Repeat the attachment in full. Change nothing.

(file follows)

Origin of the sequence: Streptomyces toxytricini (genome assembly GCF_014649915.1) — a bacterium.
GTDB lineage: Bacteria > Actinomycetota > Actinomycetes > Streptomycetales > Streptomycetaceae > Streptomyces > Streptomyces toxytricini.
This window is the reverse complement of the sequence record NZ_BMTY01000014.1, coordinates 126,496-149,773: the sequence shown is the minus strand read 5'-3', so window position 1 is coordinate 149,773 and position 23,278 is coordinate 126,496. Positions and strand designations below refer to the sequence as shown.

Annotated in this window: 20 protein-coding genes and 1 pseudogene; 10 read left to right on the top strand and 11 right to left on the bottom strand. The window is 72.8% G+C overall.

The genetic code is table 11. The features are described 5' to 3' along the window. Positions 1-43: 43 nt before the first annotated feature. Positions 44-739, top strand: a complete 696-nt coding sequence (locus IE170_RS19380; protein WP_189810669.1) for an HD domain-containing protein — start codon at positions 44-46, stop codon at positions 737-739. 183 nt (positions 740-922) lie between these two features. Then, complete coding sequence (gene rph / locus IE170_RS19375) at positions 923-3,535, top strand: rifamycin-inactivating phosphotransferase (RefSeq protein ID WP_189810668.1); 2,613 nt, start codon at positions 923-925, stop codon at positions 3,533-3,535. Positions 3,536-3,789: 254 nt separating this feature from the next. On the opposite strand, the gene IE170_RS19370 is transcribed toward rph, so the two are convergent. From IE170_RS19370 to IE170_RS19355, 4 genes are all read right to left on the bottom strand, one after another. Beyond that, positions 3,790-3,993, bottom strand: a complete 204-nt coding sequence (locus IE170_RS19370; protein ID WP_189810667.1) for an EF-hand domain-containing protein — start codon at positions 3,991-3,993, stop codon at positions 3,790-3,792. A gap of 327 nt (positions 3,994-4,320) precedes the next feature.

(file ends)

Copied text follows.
Origin of the sequence: Streptomyces toxytricini (genome assembly GCF_014649915.1) — a bacterium.
GTDB lineage: Bacteria > Actinomycetota > Actinomycetes > Streptomycetales > Streptomycetaceae > Streptomyces > Streptomyces toxytricini.
This window is the reverse complement of the sequence record NZ_BMTY01000014.1, coordinates 126,496-149,773: the sequence shown is the minus strand read 5'-3', so window position 1 is coordinate 149,773 and position 23,278 is coordinate 126,496. Positions and strand designations below refer to the sequence as shown.

Annotated in this window: 20 protein-coding genes and 1 pseudogene; 10 read left to right on the top strand and 11 right to left on the bottom strand. The window is 72.8% G+C overall.

The genetic code is table 11. The features are described 5' to 3' along the window. Positions 1-43: 43 nt before the first annotated feature. Positions 44-739, top strand: a complete 696-nt coding sequence (locus IE170_RS19380; protein WP_189810669.1) for an HD domain-containing protein — start codon at positions 44-46, stop codon at positions 737-739. 183 nt (positions 740-922) lie between these two features. Then, complete coding sequence (gene rph / locus IE170_RS19375) at positions 923-3,535, top strand: rifamycin-inactivating phosphotransferase (RefSeq protein ID WP_189810668.1); 2,613 nt, start codon at positions 923-925, stop codon at positions 3,533-3,535. Positions 3,536-3,789: 254 nt separating this feature from the next. On the opposite strand, the gene IE170_RS19370 is transcribed toward rph, so the two are convergent. From IE170_RS19370 to IE170_RS19355, 4 genes are all read right to left on the bottom strand, one after another. Beyond that, positions 3,790-3,993, bottom strand: a complete 204-nt coding sequence (locus IE170_RS19370; protein ID WP_189810667.1) for an EF-hand domain-containing protein — start codon at positions 3,991-3,993, stop codon at positions 3,790-3,792. A gap of 327 nt (positions 3,994-4,320) precedes the next feature.